I have no problem with that, cause i like to play good games and hope that both - good new normal games and good new ARM-supported games, will come out in the future. But i can also understand the fear from some people a little bit, that those better looking ARM-games could maybe suppress the "normal" Atari VCS-games in the future. I personally don't think and don't hope that this will happen and one thing let's me think positive in this aspect. About 35 years back in the past, also some games gets support from special-chips, which were inside the game-moduls. "Pitfall 2" on the Atari-2600 for example, but especially in the 90's this was often the case on the SNES. And nevertheless, still new good "normal" games came out for the Super-Nintendo in the years afterwards. Hope, that on the Atari VCS-2600 this will also be the case and i think it will. Therefore i think positive in this point and enjoy these new, superb looking ARM games. And this "Galaga" here, maybe is even better than the VCS-7800 version of the game.  :)

Edited by AW127

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10 hours ago, AW127 said:

The thing which some people maybe could fear a little bit (and i know that some people do, cause they told me in other forums) is, that "normal" Atari-2600 games, which are in the limits of the normal, unsupported console, could maybe not get that many attention in the future anymore, no matter how good they look and play. Because users getting used to ARM-supported, and because of this, better looking games on the VCS.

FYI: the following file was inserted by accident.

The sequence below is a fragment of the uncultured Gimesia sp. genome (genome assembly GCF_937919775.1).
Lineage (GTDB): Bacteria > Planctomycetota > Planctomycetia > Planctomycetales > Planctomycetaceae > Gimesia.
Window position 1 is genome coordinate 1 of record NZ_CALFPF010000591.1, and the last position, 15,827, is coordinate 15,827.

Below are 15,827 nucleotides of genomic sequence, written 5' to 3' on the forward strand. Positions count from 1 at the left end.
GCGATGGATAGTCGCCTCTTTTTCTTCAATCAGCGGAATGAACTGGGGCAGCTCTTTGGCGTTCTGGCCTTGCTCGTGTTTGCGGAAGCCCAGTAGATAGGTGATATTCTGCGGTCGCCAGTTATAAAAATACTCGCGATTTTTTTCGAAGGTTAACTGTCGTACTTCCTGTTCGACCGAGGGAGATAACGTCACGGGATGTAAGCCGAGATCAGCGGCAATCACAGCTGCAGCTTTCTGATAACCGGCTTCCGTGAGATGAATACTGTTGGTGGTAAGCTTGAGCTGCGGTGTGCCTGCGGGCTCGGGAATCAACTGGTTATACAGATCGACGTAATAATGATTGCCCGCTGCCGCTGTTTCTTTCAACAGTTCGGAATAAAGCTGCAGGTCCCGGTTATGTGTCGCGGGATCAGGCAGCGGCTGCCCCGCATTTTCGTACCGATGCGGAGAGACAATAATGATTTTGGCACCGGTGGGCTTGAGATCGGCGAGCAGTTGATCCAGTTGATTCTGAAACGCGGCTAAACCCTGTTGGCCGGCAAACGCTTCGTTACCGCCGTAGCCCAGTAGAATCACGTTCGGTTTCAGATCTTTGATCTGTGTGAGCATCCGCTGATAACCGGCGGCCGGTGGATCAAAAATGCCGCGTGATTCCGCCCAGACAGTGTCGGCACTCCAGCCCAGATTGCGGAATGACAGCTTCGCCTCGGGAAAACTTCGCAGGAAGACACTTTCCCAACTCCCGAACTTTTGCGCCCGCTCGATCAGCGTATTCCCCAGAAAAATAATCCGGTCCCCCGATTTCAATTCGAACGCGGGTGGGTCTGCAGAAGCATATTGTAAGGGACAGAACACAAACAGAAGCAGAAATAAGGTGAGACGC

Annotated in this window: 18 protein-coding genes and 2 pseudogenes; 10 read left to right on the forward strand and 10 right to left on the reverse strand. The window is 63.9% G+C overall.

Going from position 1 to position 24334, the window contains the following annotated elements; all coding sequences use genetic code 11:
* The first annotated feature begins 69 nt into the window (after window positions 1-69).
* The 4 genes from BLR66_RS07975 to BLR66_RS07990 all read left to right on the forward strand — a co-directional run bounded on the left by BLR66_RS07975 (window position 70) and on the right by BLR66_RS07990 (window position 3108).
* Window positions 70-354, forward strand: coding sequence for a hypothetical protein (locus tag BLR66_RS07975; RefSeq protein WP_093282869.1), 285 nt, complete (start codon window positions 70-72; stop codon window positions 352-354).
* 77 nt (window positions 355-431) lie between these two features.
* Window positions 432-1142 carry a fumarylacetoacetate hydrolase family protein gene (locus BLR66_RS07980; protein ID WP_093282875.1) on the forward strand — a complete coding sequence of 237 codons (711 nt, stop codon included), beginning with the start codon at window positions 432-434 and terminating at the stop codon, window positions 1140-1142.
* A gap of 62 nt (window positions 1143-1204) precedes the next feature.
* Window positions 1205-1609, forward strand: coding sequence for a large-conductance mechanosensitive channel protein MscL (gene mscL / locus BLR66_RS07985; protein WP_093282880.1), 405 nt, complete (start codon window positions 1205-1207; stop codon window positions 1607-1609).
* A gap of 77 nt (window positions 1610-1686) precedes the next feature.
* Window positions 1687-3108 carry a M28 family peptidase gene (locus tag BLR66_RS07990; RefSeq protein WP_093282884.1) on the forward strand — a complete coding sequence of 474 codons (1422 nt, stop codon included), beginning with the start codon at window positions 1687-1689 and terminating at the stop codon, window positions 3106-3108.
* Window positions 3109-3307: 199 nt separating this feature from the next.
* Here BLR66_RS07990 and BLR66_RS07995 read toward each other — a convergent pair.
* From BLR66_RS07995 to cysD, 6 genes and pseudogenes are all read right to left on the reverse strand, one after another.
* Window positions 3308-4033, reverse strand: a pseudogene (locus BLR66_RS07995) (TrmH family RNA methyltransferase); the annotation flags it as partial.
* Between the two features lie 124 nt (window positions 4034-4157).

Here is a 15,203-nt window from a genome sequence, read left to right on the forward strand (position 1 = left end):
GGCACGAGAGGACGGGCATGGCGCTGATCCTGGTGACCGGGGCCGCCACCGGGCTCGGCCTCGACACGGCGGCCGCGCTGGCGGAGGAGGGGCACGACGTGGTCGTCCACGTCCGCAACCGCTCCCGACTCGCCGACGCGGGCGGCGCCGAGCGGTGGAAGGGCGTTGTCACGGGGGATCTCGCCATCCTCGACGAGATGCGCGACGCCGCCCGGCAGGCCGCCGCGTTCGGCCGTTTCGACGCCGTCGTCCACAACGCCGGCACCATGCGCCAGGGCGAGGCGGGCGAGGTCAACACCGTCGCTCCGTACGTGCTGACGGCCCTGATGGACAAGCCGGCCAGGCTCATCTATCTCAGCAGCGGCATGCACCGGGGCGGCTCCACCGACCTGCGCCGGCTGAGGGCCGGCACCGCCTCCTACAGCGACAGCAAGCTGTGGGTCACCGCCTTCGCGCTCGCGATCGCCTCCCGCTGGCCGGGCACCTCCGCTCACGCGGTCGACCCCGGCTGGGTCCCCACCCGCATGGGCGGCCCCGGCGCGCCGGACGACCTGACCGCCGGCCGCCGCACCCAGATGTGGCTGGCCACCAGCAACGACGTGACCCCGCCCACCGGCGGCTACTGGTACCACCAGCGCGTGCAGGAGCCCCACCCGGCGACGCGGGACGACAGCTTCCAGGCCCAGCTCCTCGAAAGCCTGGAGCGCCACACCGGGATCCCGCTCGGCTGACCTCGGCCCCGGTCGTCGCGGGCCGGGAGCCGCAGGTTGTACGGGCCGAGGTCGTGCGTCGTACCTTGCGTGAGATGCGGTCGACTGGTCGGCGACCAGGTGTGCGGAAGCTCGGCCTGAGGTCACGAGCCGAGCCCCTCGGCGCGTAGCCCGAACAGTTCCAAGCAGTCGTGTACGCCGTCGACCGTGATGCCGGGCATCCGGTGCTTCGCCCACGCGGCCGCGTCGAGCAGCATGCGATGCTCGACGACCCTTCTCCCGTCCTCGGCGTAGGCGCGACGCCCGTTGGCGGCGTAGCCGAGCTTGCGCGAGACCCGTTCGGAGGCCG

It's a valid point. I guess what concerns me the most is that I realised quite a few years ago that anything I wrote would have a very hard time "competing" with the ARM-based games with which it would inevitably be compared. And that took some of the satisfaction out of pushing the machine to the absolute limit without coprocessor assist. I have little/no interest in developing for the ARM, but I still have interest in developing for the base hardware (+extra RAM). However, the reward for doing this (satisfaction/kudos) is being minimised especially when you compare the development effort required between the two systems.